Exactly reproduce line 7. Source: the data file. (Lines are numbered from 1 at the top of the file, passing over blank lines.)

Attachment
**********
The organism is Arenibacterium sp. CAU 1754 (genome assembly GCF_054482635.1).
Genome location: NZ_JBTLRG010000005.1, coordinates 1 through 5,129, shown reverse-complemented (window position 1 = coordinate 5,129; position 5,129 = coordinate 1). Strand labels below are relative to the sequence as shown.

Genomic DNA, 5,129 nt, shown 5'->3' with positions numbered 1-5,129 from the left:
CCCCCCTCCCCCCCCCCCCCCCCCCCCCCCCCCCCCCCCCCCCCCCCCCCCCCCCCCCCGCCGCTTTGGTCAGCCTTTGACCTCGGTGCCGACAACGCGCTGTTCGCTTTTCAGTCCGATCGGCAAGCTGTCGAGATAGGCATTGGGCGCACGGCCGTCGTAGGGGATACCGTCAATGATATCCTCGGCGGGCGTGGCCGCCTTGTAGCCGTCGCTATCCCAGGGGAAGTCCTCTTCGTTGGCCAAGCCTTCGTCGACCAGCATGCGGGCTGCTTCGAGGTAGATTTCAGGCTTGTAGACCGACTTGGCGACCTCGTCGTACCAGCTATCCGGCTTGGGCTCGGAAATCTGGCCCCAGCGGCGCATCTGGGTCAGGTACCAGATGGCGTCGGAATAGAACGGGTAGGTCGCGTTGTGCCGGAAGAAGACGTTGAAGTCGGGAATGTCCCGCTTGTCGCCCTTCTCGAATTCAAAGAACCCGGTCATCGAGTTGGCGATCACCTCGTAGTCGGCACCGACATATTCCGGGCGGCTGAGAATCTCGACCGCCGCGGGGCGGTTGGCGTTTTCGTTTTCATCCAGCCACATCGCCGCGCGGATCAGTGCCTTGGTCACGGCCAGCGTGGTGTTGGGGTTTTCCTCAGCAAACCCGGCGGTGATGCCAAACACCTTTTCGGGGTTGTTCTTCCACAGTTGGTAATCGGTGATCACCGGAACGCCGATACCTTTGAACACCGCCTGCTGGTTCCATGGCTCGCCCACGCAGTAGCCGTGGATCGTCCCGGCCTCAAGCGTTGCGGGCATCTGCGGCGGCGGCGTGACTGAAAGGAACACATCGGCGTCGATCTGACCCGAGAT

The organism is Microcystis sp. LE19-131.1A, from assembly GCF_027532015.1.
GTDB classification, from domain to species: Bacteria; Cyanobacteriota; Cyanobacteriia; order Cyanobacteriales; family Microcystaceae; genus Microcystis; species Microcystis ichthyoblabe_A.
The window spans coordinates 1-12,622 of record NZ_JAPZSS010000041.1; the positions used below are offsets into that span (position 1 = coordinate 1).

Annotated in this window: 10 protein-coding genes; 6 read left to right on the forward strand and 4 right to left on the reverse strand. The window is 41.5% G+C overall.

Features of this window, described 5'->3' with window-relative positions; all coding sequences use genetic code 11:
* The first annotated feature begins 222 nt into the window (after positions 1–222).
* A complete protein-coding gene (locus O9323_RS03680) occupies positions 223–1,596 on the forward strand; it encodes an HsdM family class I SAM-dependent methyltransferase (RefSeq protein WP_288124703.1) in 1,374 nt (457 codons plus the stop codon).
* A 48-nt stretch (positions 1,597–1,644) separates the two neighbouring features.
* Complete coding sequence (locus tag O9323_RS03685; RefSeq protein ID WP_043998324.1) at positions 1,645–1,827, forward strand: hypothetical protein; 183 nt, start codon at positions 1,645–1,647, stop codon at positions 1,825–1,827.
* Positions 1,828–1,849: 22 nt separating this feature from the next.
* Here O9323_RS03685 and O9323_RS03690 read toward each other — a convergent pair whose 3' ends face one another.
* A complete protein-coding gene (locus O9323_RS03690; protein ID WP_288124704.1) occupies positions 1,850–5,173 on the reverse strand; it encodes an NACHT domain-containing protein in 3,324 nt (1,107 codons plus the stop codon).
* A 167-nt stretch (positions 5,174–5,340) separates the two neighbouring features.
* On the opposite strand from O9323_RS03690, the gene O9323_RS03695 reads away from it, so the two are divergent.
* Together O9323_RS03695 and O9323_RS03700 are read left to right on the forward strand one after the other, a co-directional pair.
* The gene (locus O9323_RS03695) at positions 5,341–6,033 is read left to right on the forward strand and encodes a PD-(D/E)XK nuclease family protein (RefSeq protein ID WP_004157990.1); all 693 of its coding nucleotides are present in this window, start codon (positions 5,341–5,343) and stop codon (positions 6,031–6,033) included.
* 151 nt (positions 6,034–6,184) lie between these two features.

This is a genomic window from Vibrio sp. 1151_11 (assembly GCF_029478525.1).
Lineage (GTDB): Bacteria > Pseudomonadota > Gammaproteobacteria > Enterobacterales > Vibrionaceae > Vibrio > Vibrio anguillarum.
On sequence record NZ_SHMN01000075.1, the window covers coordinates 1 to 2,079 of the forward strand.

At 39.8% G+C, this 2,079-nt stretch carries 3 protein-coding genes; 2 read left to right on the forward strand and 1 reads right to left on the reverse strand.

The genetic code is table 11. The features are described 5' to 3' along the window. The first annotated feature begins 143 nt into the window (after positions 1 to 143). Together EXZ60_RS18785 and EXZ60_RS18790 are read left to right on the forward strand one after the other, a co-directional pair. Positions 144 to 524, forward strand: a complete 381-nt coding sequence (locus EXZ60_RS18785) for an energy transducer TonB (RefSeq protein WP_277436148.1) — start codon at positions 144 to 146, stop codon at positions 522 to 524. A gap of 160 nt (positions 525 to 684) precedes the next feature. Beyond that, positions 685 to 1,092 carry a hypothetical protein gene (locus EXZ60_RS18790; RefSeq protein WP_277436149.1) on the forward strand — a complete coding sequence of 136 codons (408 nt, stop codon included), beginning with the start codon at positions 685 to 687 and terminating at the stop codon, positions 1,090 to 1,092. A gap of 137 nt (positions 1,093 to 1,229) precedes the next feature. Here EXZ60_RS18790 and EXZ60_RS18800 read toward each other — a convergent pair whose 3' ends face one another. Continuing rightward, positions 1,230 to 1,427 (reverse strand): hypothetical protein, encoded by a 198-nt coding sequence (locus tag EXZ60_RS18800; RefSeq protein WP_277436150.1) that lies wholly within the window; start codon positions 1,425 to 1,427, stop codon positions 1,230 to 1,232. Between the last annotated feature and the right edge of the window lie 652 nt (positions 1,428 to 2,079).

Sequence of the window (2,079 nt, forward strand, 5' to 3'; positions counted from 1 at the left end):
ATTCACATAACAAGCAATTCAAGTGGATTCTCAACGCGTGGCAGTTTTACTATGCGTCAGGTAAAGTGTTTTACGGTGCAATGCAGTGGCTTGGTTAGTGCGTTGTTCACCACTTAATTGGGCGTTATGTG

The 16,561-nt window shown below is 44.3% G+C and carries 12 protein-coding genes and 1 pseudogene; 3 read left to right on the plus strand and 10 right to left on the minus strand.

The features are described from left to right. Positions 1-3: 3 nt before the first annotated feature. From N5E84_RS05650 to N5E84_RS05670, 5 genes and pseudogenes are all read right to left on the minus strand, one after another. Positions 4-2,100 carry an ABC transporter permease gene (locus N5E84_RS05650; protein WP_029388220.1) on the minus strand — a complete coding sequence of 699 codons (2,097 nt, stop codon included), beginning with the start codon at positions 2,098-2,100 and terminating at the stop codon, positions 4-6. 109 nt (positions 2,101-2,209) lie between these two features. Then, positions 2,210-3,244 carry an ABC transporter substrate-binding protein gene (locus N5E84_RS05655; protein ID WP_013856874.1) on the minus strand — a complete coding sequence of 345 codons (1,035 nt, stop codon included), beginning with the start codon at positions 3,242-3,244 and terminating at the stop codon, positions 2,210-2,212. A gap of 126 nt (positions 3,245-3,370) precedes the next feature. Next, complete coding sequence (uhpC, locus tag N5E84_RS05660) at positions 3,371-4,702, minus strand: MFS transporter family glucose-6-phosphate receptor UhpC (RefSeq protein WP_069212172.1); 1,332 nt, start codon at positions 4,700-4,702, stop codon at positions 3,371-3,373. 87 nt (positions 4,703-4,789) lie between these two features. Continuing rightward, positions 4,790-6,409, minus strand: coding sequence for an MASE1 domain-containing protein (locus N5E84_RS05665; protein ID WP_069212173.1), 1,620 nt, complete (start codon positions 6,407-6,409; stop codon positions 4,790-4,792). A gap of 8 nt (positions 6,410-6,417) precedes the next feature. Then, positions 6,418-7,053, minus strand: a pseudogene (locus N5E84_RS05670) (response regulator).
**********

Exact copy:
The window spans coordinates 1-12,622 of record NZ_JAPZSS010000041.1; the positions used below are offsets into that span (position 1 = coordinate 1).